Famous painter Norman Lewis on his deathbed, dying of cancer in 1979, contended that it would take 30-40 years for people pay to attention to the work and not the black artist who created it. His predictions were just about right because it took that long for museums like Museum of Modern Art in Manhattan, National Gallery of Art in Washington and others to acquire his work. This is representational of the great milestone artists from minority backgrounds have achieved against many generations of the African American artists in the struggle to overcome institutional neglect.
Ten Most Famous African American and Afro-Caribbean Artists
Many Black artists have influenced art and how we perceive it. They have done a lot to impact culture, individuals, perspectives and the struggles of minorities in achieving recognition through their artwork. This is a list of 10 of the most famous Black artists but it is in no particular order.
1. Jean-Michel Basquiat
Despite his early death, at only 27, Basquiat has already achieved so much in such a short time. He remains famous for his contribution in art by his collaboration with Andy Warhol and use of primitive style and Neo-Expressionism. The artist is credited for bringing African-American and Latino experience to the western art scene in a more elite sense. His 1982 painting sold a record high for $110,500,000 in a US auction.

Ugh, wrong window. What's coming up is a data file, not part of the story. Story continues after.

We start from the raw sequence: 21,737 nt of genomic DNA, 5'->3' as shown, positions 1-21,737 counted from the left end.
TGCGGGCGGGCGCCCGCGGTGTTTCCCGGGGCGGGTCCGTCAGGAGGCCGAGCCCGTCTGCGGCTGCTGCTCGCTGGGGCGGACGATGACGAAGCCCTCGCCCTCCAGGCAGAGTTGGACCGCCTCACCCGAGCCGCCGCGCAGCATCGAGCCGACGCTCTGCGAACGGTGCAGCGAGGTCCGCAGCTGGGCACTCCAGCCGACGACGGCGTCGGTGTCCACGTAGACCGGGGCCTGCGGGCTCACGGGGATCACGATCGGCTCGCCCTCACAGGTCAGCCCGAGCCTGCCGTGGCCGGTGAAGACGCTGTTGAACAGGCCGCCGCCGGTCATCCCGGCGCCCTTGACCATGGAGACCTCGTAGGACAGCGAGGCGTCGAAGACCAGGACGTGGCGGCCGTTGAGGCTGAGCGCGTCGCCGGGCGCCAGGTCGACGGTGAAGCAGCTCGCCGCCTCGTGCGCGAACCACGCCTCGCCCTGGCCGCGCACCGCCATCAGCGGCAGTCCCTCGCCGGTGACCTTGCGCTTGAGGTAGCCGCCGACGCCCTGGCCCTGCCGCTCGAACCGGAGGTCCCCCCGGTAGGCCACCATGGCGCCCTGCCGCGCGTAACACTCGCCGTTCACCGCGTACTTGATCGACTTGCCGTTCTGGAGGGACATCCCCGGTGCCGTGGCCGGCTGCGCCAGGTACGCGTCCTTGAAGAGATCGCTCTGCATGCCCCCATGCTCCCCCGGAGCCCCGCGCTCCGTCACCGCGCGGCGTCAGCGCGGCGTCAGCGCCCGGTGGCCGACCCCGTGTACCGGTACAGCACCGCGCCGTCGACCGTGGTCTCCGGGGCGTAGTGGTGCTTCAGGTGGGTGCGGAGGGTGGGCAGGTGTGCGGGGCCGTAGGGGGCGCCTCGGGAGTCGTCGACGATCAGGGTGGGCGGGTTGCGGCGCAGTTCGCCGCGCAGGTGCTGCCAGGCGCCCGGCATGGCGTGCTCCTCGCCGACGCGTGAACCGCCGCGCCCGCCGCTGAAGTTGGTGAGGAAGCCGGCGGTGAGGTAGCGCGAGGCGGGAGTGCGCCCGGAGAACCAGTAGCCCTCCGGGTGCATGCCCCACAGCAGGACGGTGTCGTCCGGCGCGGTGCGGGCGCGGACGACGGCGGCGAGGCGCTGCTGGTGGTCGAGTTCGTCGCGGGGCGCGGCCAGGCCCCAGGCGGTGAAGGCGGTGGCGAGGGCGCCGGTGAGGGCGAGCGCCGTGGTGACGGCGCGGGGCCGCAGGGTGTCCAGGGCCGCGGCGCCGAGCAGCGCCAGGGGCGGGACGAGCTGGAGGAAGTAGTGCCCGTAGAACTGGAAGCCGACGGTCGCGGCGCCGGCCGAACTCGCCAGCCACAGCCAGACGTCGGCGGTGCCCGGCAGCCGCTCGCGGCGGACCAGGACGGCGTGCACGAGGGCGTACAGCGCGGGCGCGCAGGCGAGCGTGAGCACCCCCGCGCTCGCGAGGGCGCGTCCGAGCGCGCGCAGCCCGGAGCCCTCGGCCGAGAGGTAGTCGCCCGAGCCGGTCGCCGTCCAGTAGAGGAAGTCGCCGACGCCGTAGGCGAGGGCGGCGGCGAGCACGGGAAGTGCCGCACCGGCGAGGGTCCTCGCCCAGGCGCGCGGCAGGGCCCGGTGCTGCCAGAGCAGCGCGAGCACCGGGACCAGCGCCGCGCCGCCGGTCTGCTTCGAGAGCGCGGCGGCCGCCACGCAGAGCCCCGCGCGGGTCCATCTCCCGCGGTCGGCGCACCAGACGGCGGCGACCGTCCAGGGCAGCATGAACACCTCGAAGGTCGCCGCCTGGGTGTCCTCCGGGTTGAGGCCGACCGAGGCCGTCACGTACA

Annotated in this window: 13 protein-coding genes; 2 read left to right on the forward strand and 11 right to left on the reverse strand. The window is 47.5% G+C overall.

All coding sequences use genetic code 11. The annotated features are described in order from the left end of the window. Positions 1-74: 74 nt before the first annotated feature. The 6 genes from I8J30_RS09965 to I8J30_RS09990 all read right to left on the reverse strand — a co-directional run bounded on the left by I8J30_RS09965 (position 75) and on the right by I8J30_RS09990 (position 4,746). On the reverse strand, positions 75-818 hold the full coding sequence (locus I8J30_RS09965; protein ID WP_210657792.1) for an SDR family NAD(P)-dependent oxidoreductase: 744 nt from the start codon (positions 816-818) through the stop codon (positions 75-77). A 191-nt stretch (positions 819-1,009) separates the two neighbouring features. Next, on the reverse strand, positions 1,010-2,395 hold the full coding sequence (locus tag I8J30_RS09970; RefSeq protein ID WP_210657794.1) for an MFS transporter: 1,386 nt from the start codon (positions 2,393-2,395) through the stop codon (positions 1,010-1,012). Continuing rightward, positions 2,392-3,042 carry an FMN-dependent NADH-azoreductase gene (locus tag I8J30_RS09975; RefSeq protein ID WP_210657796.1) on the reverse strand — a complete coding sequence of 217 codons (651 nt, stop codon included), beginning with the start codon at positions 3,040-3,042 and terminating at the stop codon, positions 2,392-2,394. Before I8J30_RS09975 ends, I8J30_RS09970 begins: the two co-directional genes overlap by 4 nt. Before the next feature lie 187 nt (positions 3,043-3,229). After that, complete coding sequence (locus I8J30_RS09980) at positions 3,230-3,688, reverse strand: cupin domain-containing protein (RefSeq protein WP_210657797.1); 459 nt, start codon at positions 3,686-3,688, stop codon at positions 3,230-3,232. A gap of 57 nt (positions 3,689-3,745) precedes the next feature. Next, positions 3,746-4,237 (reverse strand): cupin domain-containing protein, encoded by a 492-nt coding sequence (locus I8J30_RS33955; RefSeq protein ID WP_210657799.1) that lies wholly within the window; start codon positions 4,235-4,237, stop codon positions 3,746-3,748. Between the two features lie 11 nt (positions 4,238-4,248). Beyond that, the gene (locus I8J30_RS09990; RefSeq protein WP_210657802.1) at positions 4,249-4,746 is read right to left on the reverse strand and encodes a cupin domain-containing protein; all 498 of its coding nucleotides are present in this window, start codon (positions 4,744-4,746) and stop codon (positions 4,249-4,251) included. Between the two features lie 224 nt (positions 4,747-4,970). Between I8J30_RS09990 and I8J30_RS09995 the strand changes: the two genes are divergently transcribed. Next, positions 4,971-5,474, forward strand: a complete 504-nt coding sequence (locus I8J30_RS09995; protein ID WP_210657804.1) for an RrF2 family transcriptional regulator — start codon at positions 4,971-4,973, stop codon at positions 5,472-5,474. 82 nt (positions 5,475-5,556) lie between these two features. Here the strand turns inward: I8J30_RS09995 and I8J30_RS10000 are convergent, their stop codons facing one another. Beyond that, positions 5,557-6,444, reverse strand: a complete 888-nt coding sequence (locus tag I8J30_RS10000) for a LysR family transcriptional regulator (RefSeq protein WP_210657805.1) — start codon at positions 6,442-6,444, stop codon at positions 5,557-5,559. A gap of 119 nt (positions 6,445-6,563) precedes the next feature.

2. Augusta Savage
Born in a small town of Green Cove Springs, Florida, in 1892, he became the first African American artist to join the National Association of Women Painters and Sculptors, though now defunct. Her career kicked off in New York during the Harlem Renaissance. Most of the works were greatly influenced by the prevailing conditions. The Harp still remains to be her most notable piece. However, due to lack of maintenance resources of the artwork, it was dismantled after the New York World’s Fair ended.
3. Alfred Conteh
The sculptor was born in Fort Valley, Georgia and he was mostly influenced by artists like Elizabeth Catlett, John Wilson ad Augusta Savage. He remains as one of the artists who unapologetically critiques the life of African Americans through art. His style was mostly portrayed by the use of unconventional and diverse materials to sculpt his pieces. He mostly used mousetraps, animal fur, plastic bags and chicken bones among others to depict some of his major themes including questioning the direction of the African American and Afro-Caribbean culture and as well as the accountability around that.